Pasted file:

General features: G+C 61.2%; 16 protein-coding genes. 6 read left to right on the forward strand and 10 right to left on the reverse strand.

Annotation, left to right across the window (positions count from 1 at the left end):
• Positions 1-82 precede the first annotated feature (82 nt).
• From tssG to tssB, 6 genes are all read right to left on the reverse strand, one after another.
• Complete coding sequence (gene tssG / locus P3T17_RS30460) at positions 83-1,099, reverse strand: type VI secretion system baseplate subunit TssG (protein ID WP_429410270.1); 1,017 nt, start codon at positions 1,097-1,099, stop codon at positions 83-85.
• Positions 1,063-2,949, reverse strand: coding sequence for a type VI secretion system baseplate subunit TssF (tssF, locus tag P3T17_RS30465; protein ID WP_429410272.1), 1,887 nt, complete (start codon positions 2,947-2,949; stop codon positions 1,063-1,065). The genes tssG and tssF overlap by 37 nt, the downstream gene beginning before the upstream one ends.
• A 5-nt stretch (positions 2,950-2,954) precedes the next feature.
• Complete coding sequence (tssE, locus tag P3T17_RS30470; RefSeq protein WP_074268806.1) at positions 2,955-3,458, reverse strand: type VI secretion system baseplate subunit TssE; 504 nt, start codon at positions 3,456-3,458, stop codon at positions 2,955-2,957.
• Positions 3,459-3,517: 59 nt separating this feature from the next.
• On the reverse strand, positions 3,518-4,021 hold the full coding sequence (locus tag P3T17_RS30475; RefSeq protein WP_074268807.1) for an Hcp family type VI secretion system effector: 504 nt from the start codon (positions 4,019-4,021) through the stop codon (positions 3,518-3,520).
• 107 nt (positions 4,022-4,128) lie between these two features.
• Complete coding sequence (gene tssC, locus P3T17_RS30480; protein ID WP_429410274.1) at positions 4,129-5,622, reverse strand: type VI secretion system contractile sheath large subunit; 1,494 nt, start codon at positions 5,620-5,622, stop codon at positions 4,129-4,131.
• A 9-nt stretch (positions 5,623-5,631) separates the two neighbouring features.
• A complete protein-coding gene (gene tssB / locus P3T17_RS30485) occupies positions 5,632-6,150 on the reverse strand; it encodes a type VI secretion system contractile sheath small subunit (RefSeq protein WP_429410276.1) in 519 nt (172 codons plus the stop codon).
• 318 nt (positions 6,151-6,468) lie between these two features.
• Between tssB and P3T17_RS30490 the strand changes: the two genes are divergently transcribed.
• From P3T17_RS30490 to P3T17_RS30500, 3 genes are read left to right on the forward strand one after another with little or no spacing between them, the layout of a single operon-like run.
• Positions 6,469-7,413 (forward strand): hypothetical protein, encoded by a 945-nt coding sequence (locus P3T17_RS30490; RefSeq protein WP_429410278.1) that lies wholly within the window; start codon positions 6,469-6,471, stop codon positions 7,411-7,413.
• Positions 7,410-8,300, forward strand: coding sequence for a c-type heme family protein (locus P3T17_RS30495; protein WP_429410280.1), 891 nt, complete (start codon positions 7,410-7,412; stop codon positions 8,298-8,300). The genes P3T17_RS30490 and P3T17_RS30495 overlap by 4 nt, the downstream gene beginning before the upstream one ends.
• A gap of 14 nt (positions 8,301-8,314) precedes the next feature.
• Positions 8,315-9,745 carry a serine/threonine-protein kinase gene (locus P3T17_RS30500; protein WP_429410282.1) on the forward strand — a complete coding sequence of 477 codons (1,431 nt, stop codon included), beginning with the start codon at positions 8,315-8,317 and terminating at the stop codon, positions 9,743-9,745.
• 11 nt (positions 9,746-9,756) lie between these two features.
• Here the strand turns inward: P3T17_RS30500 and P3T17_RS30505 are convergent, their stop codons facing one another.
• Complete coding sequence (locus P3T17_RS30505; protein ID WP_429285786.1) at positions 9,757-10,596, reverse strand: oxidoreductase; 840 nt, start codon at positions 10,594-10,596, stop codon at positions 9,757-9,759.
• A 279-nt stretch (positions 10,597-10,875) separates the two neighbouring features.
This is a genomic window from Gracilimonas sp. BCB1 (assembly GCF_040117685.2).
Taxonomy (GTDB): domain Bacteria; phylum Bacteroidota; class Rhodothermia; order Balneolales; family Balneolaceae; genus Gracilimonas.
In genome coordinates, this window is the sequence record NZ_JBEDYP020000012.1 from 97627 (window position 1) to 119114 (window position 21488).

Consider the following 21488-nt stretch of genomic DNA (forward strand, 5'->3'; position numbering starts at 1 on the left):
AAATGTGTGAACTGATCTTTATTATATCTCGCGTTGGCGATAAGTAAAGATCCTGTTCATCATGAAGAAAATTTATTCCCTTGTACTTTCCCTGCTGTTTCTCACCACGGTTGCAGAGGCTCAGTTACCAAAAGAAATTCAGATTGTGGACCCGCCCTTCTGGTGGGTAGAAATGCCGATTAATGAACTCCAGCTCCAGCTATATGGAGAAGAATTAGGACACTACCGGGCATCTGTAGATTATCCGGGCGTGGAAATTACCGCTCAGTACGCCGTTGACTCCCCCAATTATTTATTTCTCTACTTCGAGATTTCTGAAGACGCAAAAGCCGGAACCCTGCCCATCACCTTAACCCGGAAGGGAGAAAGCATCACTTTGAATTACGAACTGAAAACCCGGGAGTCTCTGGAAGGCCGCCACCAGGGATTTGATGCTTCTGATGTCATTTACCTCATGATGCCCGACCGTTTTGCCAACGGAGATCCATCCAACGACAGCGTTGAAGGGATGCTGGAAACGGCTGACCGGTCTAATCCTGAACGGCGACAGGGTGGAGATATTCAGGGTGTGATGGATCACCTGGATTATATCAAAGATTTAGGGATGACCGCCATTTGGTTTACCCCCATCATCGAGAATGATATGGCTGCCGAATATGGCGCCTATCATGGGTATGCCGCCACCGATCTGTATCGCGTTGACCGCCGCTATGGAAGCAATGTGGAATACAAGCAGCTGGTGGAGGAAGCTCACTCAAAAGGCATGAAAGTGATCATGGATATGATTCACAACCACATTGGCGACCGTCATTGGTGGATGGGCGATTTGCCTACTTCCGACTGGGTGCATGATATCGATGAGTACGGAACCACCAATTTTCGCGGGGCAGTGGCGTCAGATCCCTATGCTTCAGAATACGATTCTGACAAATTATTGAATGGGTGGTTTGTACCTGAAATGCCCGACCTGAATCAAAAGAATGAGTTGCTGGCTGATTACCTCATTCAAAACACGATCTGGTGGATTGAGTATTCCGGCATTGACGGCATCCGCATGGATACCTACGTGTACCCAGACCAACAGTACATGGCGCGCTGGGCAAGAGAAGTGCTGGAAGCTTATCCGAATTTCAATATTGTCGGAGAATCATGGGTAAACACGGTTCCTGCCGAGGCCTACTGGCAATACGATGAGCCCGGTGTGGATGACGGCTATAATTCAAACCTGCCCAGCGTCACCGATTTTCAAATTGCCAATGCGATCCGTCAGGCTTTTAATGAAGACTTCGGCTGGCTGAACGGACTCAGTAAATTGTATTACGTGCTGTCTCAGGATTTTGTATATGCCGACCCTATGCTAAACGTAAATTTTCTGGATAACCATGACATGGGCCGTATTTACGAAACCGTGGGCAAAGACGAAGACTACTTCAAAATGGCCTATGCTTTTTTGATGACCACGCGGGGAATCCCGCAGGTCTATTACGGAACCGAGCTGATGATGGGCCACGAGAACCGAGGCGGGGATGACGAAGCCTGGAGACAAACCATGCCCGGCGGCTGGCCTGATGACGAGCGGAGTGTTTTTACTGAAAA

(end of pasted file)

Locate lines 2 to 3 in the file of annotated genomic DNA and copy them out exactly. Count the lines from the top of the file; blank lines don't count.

Annotation, left to right across the window (positions count from 1 at the left end):
• Positions 1-82 precede the first annotated feature (82 nt).